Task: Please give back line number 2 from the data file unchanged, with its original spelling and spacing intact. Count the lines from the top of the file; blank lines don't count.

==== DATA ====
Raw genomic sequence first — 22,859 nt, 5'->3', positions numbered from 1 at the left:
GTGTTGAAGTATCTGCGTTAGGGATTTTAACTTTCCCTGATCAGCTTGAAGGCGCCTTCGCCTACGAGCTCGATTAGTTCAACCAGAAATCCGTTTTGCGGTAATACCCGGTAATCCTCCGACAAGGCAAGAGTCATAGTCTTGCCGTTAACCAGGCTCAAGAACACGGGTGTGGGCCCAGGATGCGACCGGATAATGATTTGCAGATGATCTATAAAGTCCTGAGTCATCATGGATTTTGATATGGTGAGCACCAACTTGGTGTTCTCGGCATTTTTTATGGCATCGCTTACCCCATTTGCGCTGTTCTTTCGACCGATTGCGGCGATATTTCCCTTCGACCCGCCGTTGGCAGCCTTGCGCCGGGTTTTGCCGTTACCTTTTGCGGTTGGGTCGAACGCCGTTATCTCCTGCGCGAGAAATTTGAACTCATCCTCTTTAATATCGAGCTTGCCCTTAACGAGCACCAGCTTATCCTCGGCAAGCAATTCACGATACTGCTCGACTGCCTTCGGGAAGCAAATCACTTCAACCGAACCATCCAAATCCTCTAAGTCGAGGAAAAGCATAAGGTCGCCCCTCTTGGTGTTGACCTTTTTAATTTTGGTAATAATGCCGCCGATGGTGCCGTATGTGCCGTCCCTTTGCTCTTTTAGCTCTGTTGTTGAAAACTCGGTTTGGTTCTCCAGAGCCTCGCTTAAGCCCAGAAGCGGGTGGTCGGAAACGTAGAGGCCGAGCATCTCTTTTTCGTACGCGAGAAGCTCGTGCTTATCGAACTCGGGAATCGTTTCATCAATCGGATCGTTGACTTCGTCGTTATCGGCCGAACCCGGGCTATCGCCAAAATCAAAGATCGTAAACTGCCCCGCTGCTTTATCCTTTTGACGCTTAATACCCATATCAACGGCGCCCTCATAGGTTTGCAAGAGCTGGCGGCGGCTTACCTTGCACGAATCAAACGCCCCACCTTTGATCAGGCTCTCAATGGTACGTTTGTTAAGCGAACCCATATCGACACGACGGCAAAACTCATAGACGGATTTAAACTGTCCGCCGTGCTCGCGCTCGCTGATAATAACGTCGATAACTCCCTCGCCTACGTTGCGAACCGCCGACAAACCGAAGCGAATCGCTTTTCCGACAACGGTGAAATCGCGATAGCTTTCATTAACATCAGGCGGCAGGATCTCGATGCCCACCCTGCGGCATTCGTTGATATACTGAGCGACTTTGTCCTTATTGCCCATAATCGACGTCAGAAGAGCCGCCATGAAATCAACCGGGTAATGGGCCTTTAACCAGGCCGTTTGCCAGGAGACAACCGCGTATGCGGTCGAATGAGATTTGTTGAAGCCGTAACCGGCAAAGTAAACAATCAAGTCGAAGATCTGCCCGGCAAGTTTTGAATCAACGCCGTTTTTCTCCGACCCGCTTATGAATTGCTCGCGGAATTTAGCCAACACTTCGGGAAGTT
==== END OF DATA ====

GTGTTGAAGTATCTGCGTTAGGGATTTTAACTTTCCCTGATCAGCTTGAAGGCGCCTTCGCCTACGAGCTCGATTAGTTCAACCAGAAATCCGTTTTGCGGTAATACCCGGTAATCCTCCGACAAGGCAAGAGTCATAGTCTTGCCGTTAACCAGGCTCAAGAACACGGGTGTGGGCCCAGGATGCGACCGGATAATGATTTGCAGATGATCTATAAAGTCCTGAGTCATCATGGATTTTGATATGGTGAGCACCAACTTGGTGTTCTCGGCATTTTTTATGGCATCGCTTACCCCATTTGCGCTGTTCTTTCGACCGATTGCGGCGATATTTCCCTTCGACCCGCCGTTGGCAGCCTTGCGCCGGGTTTTGCCGTTACCTTTTGCGGTTGGGTCGAACGCCGTTATCTCCTGCGCGAGAAATTTGAACTCATCCTCTTTAATATCGAGCTTGCCCTTAACGAGCACCAGCTTATCCTCGGCAAGCAATTCACGATACTGCTCGACTGCCTTCGGGAAGCAAATCACTTCAACCGAACCATCCAAATCCTCTAAGTCGAGGAAAAGCATAAGGTCGCCCCTCTTGGTGTTGACCTTTTTAATTTTGGTAATAATGCCGCCGATGGTGCCGTATGTGCCGTCCCTTTGCTCTTTTAGCTCTGTTGTTGAAAACTCGGTTTGGTTCTCCAGAGCCTCGCTTAAGCCCAGAAGCGGGTGGTCGGAAACGTAGAGGCCGAGCATCTCTTTTTCGTACGCGAGAAGCTCGTGCTTATCGAACTCGGGAATCGTTTCATCAATCGGATCGTTGACTTCGTCGTTATCGGCCGAACCCGGGCTATCGCCAAAATCAAAGATCGTAAACTGCCCCGCTGCTTTATCCTTTTGACGCTTAATACCCATATCAACGGCGCCCTCATAGGTTTGCAAGAGCTGGCGGCGGCTTACCTTGCACGAATCAAACGCCCCACCTTTGATCAGGCTCTCAATGGTACGTTTGTTAAGCGAACCCATATCGACACGACGGCAAAACTCATAGACGGATTTAAACTGTCCGCCGTGCTCGCGCTCGCTGATAATAACGTCGATAACTCCCTCGCCTACGTTGCGAACCGCCGACAAACCGAAGCGAATCGCTTTTCCGACAACGGTGAAATCGCGATAGCTTTCATTAACATCAGGCGGCAGGATCTCGATGCCCACCCTGCGGCATTCGTTGATATACTGAGCGACTTTGTCCTTATTGCCCATAATCGACGTCAGAAGAGCCGCCATGAAATCAACCGGGTAATGGGCCTTTAACCAGGCCGTTTGCCAGGAGACAACCGCGTATGCGGTCGAATGAGATTTGTTGAAGCCGTAACCGGCAAAGTAAACAATCAAGTCGAAGATCTGCCCGGCAAGTTTTGAATCAACGCCGTTTTTCTCCGACCCGCTTATGAATTGCTCGCGGAATTTAGCCAACACTTCGGGAAGTT